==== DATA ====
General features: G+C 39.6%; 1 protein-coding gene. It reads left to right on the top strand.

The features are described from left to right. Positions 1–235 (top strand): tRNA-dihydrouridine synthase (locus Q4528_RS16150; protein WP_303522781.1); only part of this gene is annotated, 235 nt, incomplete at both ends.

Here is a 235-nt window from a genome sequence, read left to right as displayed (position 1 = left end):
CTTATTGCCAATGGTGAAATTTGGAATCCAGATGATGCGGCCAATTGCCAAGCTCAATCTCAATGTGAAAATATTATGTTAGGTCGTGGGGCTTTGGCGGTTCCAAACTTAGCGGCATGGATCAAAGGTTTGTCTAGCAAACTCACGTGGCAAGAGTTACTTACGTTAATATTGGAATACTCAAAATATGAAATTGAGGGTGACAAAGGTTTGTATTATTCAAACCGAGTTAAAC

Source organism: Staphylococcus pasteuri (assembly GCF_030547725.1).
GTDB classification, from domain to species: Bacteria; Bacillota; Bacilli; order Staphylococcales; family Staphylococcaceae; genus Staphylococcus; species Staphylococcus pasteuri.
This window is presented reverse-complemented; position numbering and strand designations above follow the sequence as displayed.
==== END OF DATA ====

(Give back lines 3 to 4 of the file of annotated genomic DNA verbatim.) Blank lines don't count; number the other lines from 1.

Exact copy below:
Here is a 235-nt window from a genome sequence, read left to right as displayed (position 1 = left end):
CTTATTGCCAATGGTGAAATTTGGAATCCAGATGATGCGGCCAATTGCCAAGCTCAATCTCAATGTGAAAATATTATGTTAGGTCGTGGGGCTTTGGCGGTTCCAAACTTAGCGGCATGGATCAAAGGTTTGTCTAGCAAACTCACGTGGCAAGAGTTACTTACGTTAATATTGGAATACTCAAAATATGAAATTGAGGGTGACAAAGGTTTGTATTATTCAAACCGAGTTAAAC